Friday, September 24, 2010

What do I do now?

"Mrs. Erb, I'm done....What do I do now?"

Students often ask, "What do I do now?" when they are finished with a project.  I usually have lots of different activities for students to work on. 

 Puzzles/ Color Cubes/ Mosaica:  If students don't want the option of "Free Draw"( See below), then there are puzzles available.  I have a selection of small jig-saw puzzles and a few new additions to my puzzle collection.  We have Mosaica and Color Cubes which are magnetic puzzles that create designs (I purchased mine through  I also have NASCO's Mystery Masterpiece Puzzlebook. Each reproducible puzzle is presented in jumbled squares that are numbered. Depending on their skill level, students can either reproduce each square in the appropriate place on the blank puzzle grid by drawing freehand or they may cut and paste the pieces.
Free Draw/Drawing Bucket/Drawing Books

selection of drawing books

Depending on the time left in class or what the project was, students often get a chioce of free draw activities.  Students have the choice to draw thier own picture.  If they don't have any ideas of what to draw, there is the drawing bucket.  In the drawing bucket there are several ideas for students to choose from ( the drawing bucket is in the works for Birch Meadow...some of the slips got lost during the summer!).  Just reach in and pull out a random idea.  The kids go wild over it.  There are also several learn to draw books on my bookshelf.  Kids have the option of using these during projects and also during their free choice time.  I have many selections by Doug DuBosque, Ed Emberly, and Lee J. Ames (Books are available in your local bookstore, library or               

the drawing bucket!

Roylco Straws and Connectors/K'Nex:  

Roylco Straws and Connectors

Students also have the choice of using the straws and connectors and K'Nex. These channel the inner architect in your child to build and create buildings, vehicles, and shapes.  These two are the most popular free choice activities.

 Sketchbook Assignments: 
Classes that have sketchbooks ( grades 3, 4 and 5) are given sketchbook assignments.  This is important because it gives the student time to reflect upon the project we worked on.  I usually give sketchbook assignments that have a connection to the art activity we had completed.     


Thursday, September 23, 2010

Grade 4- Drawing and Shading shapes with a cast shadow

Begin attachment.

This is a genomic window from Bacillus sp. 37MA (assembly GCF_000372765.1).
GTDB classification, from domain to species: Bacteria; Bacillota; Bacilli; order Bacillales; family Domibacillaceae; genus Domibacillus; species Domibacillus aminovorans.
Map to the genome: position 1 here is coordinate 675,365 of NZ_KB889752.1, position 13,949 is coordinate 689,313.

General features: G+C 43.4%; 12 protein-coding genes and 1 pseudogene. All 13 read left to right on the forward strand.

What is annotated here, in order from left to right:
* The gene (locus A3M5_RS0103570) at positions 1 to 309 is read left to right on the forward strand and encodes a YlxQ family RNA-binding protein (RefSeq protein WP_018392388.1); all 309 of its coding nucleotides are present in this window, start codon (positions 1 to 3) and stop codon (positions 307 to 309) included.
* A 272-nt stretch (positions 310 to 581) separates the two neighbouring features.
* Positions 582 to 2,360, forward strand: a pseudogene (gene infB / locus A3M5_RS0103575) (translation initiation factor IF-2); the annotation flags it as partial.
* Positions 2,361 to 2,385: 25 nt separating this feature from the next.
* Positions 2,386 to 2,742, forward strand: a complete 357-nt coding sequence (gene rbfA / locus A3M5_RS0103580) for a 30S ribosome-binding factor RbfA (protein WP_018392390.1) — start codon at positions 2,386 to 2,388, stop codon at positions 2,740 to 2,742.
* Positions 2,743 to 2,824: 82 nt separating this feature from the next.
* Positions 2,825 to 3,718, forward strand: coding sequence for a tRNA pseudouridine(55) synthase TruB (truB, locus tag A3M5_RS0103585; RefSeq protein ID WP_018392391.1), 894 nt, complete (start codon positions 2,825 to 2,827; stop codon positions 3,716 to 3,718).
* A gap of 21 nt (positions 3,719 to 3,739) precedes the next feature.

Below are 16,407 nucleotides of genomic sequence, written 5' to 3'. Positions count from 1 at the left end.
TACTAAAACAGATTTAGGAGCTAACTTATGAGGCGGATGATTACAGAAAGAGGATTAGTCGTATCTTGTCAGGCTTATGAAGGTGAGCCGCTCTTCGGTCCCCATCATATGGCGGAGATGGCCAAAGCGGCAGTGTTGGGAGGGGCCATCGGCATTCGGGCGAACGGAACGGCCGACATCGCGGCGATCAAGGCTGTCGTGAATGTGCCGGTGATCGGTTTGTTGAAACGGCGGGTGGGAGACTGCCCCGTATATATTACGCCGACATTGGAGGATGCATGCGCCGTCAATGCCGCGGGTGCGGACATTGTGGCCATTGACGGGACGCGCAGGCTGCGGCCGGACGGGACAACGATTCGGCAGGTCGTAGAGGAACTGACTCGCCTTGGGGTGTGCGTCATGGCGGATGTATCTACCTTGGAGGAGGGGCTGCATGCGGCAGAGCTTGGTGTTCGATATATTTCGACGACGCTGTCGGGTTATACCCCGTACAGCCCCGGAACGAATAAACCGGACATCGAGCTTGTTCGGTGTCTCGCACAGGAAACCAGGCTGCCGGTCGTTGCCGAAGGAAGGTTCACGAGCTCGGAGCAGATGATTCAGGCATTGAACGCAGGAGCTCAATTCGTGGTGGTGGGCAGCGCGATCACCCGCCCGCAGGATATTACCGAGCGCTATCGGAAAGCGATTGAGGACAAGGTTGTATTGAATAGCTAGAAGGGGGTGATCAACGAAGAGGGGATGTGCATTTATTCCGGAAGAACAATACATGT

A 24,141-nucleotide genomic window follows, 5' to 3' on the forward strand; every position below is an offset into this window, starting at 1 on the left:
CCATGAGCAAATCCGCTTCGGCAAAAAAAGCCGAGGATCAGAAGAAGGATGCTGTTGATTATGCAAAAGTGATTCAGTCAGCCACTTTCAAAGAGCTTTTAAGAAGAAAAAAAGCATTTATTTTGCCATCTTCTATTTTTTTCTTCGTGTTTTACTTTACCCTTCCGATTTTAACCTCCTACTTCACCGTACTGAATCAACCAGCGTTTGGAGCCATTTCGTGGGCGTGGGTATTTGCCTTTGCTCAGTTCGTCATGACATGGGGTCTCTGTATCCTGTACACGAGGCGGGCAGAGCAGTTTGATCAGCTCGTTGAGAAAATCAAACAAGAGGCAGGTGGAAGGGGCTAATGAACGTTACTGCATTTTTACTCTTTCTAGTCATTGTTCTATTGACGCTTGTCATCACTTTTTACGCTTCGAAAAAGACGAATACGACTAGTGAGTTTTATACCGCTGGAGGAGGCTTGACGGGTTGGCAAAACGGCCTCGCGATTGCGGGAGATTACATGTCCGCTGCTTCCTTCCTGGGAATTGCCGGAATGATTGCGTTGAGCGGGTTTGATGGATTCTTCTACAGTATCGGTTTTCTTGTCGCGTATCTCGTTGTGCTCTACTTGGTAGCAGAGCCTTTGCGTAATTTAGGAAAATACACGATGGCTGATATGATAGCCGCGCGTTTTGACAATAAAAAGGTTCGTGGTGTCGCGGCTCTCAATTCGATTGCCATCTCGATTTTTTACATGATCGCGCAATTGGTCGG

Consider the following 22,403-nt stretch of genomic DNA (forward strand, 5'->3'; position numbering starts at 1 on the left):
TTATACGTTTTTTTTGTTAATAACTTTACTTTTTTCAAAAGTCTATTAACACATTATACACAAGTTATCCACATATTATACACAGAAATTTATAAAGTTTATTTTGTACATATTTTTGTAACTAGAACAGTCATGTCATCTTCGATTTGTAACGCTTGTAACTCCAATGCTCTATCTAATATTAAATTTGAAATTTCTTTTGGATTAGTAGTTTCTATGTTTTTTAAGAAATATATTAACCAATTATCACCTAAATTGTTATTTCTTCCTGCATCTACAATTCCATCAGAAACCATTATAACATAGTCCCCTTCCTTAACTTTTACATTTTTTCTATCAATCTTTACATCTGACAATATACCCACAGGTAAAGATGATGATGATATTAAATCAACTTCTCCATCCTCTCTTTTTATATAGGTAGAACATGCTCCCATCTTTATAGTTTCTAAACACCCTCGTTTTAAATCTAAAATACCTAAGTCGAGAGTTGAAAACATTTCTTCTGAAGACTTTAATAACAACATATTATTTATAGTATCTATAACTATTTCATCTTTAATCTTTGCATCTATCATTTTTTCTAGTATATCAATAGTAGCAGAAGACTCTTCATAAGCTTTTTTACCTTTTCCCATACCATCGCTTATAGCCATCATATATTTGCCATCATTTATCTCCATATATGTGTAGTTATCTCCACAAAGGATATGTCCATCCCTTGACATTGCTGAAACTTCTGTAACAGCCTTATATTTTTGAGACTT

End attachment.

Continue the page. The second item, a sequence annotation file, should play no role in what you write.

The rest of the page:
4th grader working on drawing shapes with shading and cast shadows
Fourhth graders are continuing their drawing unit. 
Last week we worked on contour line drawings.  This week we are learning how to draw three-dimensional shapes with shading and cast shadows. We used charcoal or pencil as our drawing material and our sketchbooks to practice drawing these shapes.  We drew an arrow next to each shape to show the direction of the light source.  We then drew the cast shadow directly opposite each arrow.  The cast shadows were shaded very dark.  The areas closest to the arrows were the lightest and the shape gets gradually darker away from the arrow.  We tried to shade and blend in so that no markings from our pencil or charcoal were visible.   

Monday, September 20, 2010

Contour line, Self-Portraits, and Patterns

 What do contour line, Self-Portraits, and patterns have in common? 
Its what we're working on in art this week!

Fourth grade students began a drawing lesson.  We learned about contour line.  In drawing, contour line is a line defining an edge or a form.  In other words, it is the outline of something. 

self-portrait practice by Julia F. Gr. 5

Students were given random objects to draw.  They were not allowed to use pencil for this drawing.  Instead we used black sharpie marker. The students were given 5 minutes to complete a drawing.  By the end of class we ended up with 4 or 5 drawings depending on our time used to draw. 

Gr. 1 self-portraits

Fifth graders and first graders are working on self-portraits.  Fifth graders started a practice portrait in their sketchbooks.  First graders began their portraits.  Next week, Fifth graders will start their final project for portraits, and first graders will continue thier portraits and add some color using crayon. 

Beginning stages of pattern forest by Joanna C. Gr. 2
Second graders are learning about patterns in art.  For our project we are creating a pattern forest. Today we began the forrest drawings.  Second graders used previously learned knowledge of how to draw trees for this project.  Last year ( as first graders), we did a project making birch trees using tape and paint.  We observed that branches come off trees in the shape of the letter V or Y.  We used that knowledge this year to create our forest drawings.  Patterns are placed in the trunks and branches of the trees.  So far things are turning out great!